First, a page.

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Apparent vs. True Azimuth and Elevation, calculations and causative factors
ncc1701d
post Nov 2 2016, 04:46 PM
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what is the difference between "apparent" azimuth and elevation? and non apparent azimuth and elevation? Is there even such a difference and how do I convert between them?

Since your location on a planet can either be in planetcentric lat long coordinates or planetographic lat long coordinates i would think that would effect your azimuth and elevation locations coordinates for the sun but not sure. Its confusing to me.

the internet is very inconsistent when using the word 'apparent" when defining azimuth and elevation.
Not mentioning the word apparent might mean they are assuming "apparent" but Iam confused.
thank you.
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Greenish
post Nov 2 2016, 10:54 PM
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If you're discussing remote observations of astronomical objects, "apparent" includes various aberrations that affect how it would be seen vs. the purely geometric solution.

More detail here at JPL Horizons documentation for how they calculate apparent positions.
http://ssd.jpl.nasa.gov/?horizons_doc#specific_quantities

The key bit for Az & El is as follows:
QUOTE
4. Apparent AZ & EL:
Apparent azimuth and elevation of target. Compensated for light-time,
the gravitational deflection of light, stellar aberration, precession and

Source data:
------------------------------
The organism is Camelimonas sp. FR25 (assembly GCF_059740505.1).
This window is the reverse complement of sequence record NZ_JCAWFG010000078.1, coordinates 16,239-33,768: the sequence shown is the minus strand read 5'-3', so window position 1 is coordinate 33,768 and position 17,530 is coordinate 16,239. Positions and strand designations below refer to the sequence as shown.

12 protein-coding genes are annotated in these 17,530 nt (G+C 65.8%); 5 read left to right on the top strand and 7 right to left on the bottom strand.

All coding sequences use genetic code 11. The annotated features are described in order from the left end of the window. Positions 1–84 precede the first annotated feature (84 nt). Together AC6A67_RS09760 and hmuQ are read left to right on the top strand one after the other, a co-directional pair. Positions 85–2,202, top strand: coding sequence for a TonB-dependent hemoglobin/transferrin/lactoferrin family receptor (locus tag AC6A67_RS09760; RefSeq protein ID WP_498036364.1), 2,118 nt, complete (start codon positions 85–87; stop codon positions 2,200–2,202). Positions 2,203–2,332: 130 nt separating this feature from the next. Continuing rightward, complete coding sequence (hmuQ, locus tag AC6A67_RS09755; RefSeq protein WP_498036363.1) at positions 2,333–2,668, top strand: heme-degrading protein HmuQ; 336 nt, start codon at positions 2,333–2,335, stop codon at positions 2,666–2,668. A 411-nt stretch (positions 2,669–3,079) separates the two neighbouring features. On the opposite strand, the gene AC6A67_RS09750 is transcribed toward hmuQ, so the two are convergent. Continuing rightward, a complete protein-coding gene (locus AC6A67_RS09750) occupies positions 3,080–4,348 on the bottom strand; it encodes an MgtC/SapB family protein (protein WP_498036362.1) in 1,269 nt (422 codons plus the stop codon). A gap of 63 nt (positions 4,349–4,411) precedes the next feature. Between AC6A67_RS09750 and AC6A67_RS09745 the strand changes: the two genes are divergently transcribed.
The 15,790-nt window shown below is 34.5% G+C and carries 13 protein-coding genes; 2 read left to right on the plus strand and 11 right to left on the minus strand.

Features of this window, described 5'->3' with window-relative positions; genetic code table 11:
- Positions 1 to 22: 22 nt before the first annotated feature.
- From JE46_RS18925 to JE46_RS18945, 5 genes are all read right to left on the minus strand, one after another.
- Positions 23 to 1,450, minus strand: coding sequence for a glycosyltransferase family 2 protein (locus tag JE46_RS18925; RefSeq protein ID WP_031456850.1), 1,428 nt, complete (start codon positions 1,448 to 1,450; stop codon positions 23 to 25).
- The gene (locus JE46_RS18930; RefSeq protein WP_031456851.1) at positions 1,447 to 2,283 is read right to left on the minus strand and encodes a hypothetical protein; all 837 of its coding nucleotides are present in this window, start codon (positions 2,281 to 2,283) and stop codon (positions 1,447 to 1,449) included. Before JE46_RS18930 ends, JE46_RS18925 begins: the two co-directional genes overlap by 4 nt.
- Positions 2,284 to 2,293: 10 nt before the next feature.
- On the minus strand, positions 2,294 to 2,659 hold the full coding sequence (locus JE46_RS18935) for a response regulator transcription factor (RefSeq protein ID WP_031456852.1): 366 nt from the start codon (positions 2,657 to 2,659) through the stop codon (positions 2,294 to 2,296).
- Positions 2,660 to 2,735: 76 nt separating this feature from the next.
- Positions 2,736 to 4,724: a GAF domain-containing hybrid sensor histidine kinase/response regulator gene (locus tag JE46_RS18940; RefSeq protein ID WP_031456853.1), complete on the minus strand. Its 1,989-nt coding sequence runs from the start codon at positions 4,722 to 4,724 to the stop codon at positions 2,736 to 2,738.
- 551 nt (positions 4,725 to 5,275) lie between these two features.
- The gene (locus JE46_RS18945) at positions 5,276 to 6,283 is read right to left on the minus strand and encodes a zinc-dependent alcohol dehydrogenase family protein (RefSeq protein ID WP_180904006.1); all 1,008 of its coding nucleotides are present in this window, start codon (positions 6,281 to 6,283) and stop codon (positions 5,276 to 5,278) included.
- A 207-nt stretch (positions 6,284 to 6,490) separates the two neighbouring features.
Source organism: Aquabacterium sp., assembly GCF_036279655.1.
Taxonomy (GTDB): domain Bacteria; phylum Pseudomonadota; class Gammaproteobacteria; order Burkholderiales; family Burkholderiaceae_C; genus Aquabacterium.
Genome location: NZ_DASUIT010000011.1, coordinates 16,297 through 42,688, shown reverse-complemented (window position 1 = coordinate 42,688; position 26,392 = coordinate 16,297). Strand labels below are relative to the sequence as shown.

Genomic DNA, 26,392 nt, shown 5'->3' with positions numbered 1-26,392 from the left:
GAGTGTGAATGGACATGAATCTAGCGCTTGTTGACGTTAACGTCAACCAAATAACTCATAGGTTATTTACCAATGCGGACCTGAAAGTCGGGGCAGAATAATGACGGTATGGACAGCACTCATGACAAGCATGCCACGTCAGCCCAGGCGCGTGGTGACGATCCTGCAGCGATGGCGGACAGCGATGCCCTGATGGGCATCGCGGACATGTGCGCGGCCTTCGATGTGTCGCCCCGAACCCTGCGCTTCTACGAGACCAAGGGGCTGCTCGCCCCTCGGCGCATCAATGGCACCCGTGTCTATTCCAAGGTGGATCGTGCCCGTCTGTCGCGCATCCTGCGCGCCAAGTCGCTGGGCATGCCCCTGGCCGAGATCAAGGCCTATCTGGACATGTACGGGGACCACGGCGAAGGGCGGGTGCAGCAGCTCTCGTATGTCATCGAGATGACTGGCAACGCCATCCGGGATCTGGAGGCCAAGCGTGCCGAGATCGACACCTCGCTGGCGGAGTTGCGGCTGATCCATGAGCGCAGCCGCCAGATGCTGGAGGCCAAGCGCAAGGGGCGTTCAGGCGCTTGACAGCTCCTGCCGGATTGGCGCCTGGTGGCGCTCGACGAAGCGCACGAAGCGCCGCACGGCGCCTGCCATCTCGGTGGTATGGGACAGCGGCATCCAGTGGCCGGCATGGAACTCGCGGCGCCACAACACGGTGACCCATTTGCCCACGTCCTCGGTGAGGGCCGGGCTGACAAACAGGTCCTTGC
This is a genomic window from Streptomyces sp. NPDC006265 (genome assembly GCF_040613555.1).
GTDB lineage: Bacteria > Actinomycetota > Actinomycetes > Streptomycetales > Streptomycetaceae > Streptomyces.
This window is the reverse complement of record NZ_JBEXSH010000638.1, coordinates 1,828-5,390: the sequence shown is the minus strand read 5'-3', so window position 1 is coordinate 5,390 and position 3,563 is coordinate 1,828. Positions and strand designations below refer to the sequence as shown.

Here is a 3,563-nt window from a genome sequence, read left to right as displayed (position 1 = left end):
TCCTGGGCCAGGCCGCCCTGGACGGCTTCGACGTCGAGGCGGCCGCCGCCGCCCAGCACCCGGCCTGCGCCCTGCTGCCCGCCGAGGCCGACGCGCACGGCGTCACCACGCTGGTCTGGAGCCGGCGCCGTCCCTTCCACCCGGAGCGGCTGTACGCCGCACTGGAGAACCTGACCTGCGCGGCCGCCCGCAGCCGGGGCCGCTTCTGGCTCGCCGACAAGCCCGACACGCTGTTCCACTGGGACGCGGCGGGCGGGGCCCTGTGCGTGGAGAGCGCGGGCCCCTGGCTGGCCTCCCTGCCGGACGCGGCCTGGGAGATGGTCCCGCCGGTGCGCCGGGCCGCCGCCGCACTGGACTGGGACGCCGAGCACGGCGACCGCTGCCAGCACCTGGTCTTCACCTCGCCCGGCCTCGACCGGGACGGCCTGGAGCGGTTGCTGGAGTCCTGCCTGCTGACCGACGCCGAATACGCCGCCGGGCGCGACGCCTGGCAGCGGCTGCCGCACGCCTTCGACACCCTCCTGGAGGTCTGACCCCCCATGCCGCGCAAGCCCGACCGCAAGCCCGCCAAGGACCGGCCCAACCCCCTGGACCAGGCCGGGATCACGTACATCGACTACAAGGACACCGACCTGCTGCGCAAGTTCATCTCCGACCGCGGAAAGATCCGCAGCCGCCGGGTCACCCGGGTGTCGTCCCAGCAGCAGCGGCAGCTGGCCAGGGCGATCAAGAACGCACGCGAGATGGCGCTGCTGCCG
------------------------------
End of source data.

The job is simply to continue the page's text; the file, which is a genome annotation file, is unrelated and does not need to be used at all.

nutation. There is an optional (approximate) correction for atmospheric
refraction (Earth only).
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JRehling
post Nov 15 2016, 03:17 PM
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Just one evocative example of this that I've read about recently… the southerly declination of Canopus plus the northerly latitude of Lick Observatory add to almost exactly 90°, but observers there have reported seeing Canopus at about 1° altitude. That is a case where the difference between apparent and ordinary azimuth makes the difference between seeing something and not seeing it.
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scalbers
post Nov 15 2016, 11:44 PM
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Indeed refraction is nominally about 1/2 degree for something on the horizon if you're at sea level. It can be more if you are on top of a mountain looking at a horizon at sea level. On top of that the horizon itself is depressed downward when on a mountain top.


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nprev
post Nov 16 2016, 01:51 AM
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NOTE: Edited the topic title for brevity.


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